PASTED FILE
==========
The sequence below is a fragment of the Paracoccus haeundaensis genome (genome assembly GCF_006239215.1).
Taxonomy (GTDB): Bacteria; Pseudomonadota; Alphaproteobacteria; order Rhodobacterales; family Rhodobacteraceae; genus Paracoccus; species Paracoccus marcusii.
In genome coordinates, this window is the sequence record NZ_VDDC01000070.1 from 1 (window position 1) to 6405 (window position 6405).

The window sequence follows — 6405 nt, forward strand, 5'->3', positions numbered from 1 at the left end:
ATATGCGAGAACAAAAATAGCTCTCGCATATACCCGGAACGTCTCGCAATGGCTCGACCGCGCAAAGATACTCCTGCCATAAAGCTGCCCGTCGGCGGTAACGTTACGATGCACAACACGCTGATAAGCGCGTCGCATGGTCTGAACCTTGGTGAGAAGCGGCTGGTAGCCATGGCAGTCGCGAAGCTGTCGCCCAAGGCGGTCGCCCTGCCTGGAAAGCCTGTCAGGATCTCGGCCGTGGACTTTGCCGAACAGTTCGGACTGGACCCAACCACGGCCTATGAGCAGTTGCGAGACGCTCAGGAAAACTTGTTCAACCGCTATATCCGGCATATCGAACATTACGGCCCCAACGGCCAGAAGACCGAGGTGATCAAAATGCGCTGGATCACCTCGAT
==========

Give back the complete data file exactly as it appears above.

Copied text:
The sequence below is a fragment of the Paracoccus haeundaensis genome (genome assembly GCF_006239215.1).
Taxonomy (GTDB): Bacteria; Pseudomonadota; Alphaproteobacteria; order Rhodobacterales; family Rhodobacteraceae; genus Paracoccus; species Paracoccus marcusii.
In genome coordinates, this window is the sequence record NZ_VDDC01000070.1 from 1 (window position 1) to 6405 (window position 6405).

The window sequence follows — 6405 nt, forward strand, 5'->3', positions numbered from 1 at the left end:
ATATGCGAGAACAAAAATAGCTCTCGCATATACCCGGAACGTCTCGCAATGGCTCGACCGCGCAAAGATACTCCTGCCATAAAGCTGCCCGTCGGCGGTAACGTTACGATGCACAACACGCTGATAAGCGCGTCGCATGGTCTGAACCTTGGTGAGAAGCGGCTGGTAGCCATGGCAGTCGCGAAGCTGTCGCCCAAGGCGGTCGCCCTGCCTGGAAAGCCTGTCAGGATCTCGGCCGTGGACTTTGCCGAACAGTTCGGACTGGACCCAACCACGGCCTATGAGCAGTTGCGAGACGCTCAGGAAAACTTGTTCAACCGCTATATCCGGCATATCGAACATTACGGCCCCAACGGCCAGAAGACCGAGGTGATCAAAATGCGCTGGATCACCTCGAT